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Behind The Scenes

Meet Baggu

The story of Baggu began with a simple need: Emily Sugihara (right) and her mom, Joan Sugihara, started a line of aesthetically appealing, functional, and reusable bags—the sort you turn to for hauling groceries or lugging beach gear—when neither could find versions that cut it. And so, armed with impressive design backgrounds—Emily from Parsons, and Joan from running a quilt-making biz with fans like Ralph Lauren—the duo set out to fill the void. “I worked at J.Crew for a bit and really share their love for color and the idea of simple, high-quality stuff,” Emily notes. “For the first year, we just had the one standard Baggu in eight colors.” But since it launched in 2007, the collection’s exploded, adding five more shapes—which come in countless hues and (sometimes crazy) prints—and, most recently, leather styles. These days, Baggu—which is Japanese for bag—is HQed in Williamsburg, a big move from the first office, the family garage in San Diego. But with Joan living on the West Coast, the design process is still very much a cross-country effort: She does the bag shapes, and Ellen van der Laan (left), the line’s creative director and Emily’s childhood bestie, oversees the overall aesthetic of the brand. “Ellen designed our logo one day after work and helped us with a ton of things relating to the line—all before we even hired her,” Emily explains. And though they want to fill the world with their creations, they’re still thoroughly green-minded. As Emily says, “From the beginning, we really wanted to make a product that lasts—so it’ll stay out of nature for as long as possible.” —jiayi ying Are you on our email list? It’s the best way to find out about the (leather) edition Baggu made just for us.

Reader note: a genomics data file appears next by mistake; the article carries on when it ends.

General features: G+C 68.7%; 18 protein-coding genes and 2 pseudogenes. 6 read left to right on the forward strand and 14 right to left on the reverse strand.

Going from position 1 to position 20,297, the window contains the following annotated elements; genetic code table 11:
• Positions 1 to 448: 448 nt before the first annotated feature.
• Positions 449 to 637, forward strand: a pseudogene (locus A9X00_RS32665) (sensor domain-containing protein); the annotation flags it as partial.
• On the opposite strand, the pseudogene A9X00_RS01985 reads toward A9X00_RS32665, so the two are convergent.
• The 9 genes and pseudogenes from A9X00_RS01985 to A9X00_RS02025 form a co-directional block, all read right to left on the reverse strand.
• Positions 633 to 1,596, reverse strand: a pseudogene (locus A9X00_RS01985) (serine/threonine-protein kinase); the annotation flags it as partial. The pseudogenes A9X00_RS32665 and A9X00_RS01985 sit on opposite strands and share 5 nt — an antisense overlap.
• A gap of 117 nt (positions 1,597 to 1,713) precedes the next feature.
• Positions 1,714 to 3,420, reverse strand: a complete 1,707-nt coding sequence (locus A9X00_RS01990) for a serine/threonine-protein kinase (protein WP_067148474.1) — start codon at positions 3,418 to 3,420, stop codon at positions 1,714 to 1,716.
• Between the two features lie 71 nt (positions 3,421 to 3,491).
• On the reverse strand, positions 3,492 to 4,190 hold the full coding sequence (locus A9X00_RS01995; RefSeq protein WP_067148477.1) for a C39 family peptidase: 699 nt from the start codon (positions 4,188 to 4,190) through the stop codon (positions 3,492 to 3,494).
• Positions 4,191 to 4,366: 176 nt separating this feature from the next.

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In the Bag: Terrapin Stationers

Terrapin Stationers isn’t exactly new. The company has been engraving notecards (and fashion-show invites, letterhead, and business cards) since 1913. But now that Ted Harrington is running the show (with his mom Cathy at his side), things have gotten a little more quirky: We’re talking thick card stock emblazoned with “Fuck Yeah” in gold script, minimalist takes that read “FTW,” or bicycle-engraved styles that come with kraft envelopes lined with vintage maps. In keeping with tradition, though, everything is produced by hand on machines dating back to the 1800s in NYC’s Garment District—best of both worlds. —erica
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